I dislike that from the reviews I've read and the posts and comments here that it seems that "Baby Love" refers largely to getting pregnant and giving birth, and loving that aspect of it, rather than the nitty gritty of parenting and loving a baby. When I was struggling with infertility it occurred to me that really, what I wanted was a baby, not a pregnancy. When we met our daughter for the first time it was incredibly magical and a day I will never forget. Couples became families in a tiny room in the middle of China. My heart stops thinking about it, about the sweet anticipation and the actual meeting, so full of pent up love and a desperate desire for motherhood finally culminating in that first family moment. To deny that it was as special as pregnancy or birth is to deny the very origins of who we are.

On your tours might I suggest that you also congratulate and celebrate those families about to experience baby love through adoption or step parenting (and they are different ways of parenting). My child making us a family through adoption deserves as much celebration as one born to us. By denying that mothers love their (adopted) children less because those children are not born to them, you deny those children an essential love that every child is entitled to.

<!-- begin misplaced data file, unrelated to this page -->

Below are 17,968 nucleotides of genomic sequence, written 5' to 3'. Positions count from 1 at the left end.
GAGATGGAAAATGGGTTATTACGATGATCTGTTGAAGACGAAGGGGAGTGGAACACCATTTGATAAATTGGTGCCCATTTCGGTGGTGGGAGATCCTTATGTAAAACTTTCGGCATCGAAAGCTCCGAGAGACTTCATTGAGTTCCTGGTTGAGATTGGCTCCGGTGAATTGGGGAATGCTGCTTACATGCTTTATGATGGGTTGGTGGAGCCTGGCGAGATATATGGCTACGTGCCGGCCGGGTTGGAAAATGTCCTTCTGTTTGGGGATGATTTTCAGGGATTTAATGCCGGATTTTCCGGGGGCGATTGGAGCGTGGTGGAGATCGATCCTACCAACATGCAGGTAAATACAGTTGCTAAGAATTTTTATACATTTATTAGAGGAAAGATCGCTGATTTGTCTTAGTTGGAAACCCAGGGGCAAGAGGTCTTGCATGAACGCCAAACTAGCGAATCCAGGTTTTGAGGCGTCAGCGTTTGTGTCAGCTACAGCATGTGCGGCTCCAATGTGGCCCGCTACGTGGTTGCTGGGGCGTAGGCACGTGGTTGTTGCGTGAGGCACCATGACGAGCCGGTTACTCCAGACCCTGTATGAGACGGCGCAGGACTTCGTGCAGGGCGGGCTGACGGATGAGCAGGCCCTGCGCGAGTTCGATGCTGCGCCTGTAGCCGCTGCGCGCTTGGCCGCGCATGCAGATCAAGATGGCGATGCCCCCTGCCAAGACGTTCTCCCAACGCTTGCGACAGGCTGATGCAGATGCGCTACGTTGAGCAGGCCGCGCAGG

Finally: Warren, I was surprised by your comments--especially "I believe I love him as completely as any parent of an adopted child could." It seemed as if you were qualifying your love--that parents of adopted children can only love their kids this much, not any more. And admitting you don't love your two older kids as much--while honest--is not something I believe is only saved for adoptive parents.

I look forward to the day that all families can be celebrated equally, and people with the capacity to affect change and contribute positively to adoption do not hurt it with ideas about adoptive families being lesser. It just isn't the case.

Blogger Danielle's Daily life said...

I am really glad your book is finally out- I forgot about it. Can't wait to get it.
I read the review on Amazon, and didn't know that your mom reacted the way she did.
I, too am googling my way to information overload. My doctor finally told me it might be a good idea not to go online anymore.
I have been really meditating on the following idea-
To *only* go by *my own* situation, what *I myself feel*, and what my doctor says.